Long lost statue of Ramses II discovered in the Cairo mud

3000-year-old-statue-discovered-pharaoh-ramses-II-Cairo-5-1Archaeologists from Egypt and Germany have found an eight-metre (26ft) statue submerged in groundwater in a Cairo slum that they say probably depicts revered Pharaoh Ramses II, who ruled Egypt more than 3,000 years ago, according to reports from the Reuters news agency.

The discovery – hailed by Egypt’s antiquities ministry  as one of the most important ever – was made near the ruins of Ramses II’s temple in the ancient city of Heliopolis, located in the eastern part of modern-day Cairo. “Last Tuesday they called me to announce the big discovery of a colossus of a king, most probably Ramses II, made out of quartzite,” the antiquities minister, Khaled al-Anani, said at the site of the discovery.

Al Anani
Al Anani

Percy Bysshe Shelley’s 1818 sonnet Ozymandias – which contained the line “Look on my works, ye Mighty, and despair!” – was written soon after the British Museum acquired a large fragment of a statue of Ramses II from the 13th century BC.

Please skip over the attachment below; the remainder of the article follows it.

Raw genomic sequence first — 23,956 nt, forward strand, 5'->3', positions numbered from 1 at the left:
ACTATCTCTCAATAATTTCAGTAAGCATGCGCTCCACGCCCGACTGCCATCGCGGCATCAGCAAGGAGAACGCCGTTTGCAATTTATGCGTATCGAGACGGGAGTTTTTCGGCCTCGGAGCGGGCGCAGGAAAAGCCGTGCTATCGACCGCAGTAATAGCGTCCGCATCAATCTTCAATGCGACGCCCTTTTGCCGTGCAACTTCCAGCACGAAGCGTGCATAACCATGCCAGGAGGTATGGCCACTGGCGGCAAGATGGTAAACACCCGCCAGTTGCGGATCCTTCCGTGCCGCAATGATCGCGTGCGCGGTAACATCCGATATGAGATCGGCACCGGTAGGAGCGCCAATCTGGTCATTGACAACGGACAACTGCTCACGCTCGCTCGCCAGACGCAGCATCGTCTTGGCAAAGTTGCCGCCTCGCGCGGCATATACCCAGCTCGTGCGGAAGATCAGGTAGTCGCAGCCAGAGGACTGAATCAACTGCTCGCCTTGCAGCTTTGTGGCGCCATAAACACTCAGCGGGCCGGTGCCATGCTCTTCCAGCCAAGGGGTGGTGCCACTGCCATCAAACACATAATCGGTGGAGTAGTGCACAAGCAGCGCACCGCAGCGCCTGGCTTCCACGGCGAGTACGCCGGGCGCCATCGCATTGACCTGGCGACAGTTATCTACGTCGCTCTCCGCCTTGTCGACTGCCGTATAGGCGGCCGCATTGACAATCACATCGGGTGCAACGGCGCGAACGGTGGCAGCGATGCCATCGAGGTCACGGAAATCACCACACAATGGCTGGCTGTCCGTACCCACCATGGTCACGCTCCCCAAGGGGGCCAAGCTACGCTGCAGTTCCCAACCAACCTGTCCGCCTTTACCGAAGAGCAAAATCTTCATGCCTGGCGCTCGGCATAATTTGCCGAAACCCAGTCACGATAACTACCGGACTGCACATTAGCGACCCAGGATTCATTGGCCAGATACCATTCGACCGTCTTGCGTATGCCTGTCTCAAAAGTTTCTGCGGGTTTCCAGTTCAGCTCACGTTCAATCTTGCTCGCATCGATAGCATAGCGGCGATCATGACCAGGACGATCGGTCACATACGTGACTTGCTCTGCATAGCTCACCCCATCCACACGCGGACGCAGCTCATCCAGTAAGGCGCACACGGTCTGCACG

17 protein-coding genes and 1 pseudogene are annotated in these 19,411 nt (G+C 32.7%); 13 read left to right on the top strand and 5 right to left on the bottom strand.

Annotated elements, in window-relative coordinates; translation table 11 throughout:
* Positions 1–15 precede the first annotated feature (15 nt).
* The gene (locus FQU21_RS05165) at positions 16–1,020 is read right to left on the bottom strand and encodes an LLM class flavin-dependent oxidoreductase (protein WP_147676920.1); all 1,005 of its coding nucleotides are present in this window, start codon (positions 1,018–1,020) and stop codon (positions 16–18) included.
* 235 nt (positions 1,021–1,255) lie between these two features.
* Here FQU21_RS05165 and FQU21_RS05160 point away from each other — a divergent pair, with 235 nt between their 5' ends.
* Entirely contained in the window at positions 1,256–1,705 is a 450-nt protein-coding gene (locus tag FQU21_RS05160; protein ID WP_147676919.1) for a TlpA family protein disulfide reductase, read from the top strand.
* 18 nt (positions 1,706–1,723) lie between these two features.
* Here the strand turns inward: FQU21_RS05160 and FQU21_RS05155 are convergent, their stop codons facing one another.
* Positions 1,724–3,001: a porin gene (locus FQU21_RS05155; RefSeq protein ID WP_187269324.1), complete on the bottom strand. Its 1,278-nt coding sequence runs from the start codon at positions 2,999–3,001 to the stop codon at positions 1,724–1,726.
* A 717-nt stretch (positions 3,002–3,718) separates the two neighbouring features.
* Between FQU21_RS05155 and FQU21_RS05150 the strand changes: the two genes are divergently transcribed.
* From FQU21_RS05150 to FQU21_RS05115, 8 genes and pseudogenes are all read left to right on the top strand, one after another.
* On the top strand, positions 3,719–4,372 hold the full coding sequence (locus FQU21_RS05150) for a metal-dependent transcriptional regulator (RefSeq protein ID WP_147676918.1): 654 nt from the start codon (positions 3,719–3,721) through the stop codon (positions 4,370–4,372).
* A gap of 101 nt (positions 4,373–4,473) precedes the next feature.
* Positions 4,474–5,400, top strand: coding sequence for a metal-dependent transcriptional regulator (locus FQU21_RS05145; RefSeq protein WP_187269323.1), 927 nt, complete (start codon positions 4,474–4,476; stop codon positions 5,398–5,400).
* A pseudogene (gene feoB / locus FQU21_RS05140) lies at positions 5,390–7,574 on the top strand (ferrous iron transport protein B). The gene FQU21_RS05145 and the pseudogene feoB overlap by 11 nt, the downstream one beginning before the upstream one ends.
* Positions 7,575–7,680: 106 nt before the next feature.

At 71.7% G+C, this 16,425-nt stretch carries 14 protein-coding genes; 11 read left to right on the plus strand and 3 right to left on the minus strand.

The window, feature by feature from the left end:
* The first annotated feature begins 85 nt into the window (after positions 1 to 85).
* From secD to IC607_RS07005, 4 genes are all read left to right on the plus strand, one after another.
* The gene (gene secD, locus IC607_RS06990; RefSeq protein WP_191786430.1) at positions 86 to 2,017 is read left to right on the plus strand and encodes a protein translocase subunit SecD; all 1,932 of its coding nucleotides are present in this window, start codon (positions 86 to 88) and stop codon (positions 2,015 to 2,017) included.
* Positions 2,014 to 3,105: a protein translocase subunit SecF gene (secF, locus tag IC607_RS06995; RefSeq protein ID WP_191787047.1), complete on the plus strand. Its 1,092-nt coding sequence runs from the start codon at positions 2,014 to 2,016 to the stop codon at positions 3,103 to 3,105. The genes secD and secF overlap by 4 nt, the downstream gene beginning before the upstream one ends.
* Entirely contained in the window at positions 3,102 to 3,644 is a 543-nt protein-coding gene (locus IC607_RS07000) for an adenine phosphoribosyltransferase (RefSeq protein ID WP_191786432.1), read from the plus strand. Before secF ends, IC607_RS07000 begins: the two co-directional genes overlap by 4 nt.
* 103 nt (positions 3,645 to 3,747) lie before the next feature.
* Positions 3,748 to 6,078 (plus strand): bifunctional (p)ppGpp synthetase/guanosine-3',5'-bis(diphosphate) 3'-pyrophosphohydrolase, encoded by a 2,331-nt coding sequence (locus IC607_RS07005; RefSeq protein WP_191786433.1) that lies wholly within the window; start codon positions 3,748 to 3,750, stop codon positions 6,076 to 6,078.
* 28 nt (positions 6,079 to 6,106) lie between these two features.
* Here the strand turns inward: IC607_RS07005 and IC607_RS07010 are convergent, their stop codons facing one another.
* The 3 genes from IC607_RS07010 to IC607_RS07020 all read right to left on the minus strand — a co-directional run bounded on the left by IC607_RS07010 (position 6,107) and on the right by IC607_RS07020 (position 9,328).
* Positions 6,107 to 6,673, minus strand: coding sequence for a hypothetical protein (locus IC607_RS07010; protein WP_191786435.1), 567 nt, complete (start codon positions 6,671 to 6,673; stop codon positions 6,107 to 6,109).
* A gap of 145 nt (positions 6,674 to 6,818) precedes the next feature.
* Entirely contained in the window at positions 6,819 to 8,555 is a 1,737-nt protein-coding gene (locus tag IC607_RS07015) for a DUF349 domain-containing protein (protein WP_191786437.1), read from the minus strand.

“We found the bust of the statue and the lower part of the head and now we removed the head and we found the crown and the right ear and a fragment of the right eye,” Anani said of the new discovery.Archaeologists, officials, local residents and news media looked on as a massive forklift pulled the statue’s head out of the water. The joint Egyptian-German expedition also found the upper part of a life-sized limestone statue of Pharaoh Seti II, Ramses II’s grandson, measuring 80cm in length.

“The sun god created the world in Heliopolis, in Matariya,” he said. “That’s what I always tell the people here when they ask if there is anything important. According to the pharaonic belief, the world was created in Matariya. “That means everything had to be built here. Statues, temples, obelisks, everything. But … the king never lived in Matariya, because it was the sun god living here.”

The find could be a boon for Egypt’s tourism industry, which has suffered many setbacks since the uprising that toppled Hosni Mubarak in 2011 but remains a vital source of foreign currency. The number of tourists visiting Egypt slumped to 9.8 million in 2011 from more than 14.7 million in 2010.

A bomb attack that brought down a Russian plane carrying 224 people  from a Red Sea resort in October 2015 further hit arrivals, which dropped to 1.2 million in the first quarter of 2016 from 2.2 million a year earlier.

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